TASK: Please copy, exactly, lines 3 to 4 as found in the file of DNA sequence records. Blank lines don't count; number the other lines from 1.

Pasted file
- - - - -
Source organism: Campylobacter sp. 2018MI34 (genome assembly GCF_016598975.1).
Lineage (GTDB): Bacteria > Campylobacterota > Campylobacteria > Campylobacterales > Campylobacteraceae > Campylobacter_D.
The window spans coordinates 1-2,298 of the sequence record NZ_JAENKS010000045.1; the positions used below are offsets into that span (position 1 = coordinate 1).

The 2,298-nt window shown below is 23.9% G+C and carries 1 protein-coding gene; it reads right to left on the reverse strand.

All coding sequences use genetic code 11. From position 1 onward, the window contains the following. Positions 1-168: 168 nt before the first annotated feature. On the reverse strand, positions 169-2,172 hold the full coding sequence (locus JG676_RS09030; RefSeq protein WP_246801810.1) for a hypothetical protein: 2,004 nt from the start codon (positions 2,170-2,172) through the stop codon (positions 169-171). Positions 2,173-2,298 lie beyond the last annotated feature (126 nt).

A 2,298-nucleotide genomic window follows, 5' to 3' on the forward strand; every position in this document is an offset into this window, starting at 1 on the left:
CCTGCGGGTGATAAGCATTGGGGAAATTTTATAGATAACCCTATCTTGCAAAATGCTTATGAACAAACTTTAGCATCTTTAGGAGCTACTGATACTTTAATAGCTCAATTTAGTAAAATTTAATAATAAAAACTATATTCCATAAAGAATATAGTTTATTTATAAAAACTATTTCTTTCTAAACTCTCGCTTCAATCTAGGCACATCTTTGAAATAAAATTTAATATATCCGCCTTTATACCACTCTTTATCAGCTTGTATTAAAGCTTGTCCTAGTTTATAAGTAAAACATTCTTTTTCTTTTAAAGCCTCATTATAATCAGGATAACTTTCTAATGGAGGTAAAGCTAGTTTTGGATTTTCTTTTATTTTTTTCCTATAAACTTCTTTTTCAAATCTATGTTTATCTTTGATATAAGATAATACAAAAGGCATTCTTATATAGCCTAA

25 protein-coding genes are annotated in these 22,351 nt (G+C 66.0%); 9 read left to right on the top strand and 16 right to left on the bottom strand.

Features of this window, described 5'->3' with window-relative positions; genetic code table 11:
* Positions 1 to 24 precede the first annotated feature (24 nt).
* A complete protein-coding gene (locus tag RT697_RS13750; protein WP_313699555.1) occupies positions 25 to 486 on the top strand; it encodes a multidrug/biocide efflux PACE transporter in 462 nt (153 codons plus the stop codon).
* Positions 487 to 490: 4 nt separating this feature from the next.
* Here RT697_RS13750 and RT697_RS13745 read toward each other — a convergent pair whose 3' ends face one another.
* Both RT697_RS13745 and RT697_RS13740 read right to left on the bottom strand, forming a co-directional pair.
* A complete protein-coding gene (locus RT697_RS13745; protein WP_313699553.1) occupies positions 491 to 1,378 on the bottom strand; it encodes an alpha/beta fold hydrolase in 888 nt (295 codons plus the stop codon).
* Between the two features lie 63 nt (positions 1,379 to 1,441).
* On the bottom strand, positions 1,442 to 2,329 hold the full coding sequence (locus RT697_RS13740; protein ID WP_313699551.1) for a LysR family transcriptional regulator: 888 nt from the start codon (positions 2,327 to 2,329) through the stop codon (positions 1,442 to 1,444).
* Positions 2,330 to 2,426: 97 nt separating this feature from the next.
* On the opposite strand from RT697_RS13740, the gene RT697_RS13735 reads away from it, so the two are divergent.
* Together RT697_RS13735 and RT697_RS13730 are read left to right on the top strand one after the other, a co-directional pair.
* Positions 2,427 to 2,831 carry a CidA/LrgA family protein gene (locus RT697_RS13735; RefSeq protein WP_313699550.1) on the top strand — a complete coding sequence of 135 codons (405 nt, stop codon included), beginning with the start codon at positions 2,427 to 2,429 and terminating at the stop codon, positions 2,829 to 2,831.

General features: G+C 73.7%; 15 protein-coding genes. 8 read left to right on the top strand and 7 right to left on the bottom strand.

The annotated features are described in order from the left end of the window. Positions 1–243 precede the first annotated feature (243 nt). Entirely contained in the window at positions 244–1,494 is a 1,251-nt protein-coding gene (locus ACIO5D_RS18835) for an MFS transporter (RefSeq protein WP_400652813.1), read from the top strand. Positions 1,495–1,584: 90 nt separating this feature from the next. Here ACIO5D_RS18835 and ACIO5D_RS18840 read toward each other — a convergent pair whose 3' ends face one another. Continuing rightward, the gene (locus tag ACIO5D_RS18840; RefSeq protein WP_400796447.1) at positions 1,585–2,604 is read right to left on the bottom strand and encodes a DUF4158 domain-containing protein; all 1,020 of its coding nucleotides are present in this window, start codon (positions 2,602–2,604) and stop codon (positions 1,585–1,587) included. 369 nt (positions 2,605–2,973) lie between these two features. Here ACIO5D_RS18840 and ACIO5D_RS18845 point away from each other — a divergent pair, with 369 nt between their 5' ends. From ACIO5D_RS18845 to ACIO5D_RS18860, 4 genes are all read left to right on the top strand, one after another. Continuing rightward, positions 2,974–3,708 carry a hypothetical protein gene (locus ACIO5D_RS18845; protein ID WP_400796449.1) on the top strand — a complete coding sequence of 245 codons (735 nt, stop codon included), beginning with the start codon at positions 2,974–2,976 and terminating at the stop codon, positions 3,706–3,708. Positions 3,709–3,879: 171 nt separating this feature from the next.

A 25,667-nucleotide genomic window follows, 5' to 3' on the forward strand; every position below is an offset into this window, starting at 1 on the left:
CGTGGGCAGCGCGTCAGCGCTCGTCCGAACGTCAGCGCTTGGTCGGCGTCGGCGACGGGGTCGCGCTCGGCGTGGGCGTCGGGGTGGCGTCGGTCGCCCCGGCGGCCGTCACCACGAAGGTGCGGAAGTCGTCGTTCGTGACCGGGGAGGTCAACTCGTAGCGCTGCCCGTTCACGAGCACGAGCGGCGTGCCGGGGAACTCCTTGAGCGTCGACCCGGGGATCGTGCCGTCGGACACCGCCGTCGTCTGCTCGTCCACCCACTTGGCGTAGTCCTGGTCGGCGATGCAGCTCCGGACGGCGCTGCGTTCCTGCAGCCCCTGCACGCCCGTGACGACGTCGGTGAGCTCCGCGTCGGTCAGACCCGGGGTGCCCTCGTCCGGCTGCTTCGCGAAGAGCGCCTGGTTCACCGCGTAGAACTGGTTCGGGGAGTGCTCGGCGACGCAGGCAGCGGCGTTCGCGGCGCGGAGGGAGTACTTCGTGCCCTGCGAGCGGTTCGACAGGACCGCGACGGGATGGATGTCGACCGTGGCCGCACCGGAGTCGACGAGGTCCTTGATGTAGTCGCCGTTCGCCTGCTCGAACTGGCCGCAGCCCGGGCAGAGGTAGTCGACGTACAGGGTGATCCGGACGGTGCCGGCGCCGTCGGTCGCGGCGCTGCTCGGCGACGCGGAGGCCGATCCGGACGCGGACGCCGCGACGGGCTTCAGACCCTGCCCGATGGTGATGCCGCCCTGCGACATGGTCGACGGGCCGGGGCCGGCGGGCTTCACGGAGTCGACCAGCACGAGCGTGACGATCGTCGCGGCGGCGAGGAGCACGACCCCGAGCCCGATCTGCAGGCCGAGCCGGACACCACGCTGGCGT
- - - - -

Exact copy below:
The window spans coordinates 1-2,298 of the sequence record NZ_JAENKS010000045.1; the positions used below are offsets into that span (position 1 = coordinate 1).

The 2,298-nt window shown below is 23.9% G+C and carries 1 protein-coding gene; it reads right to left on the reverse strand.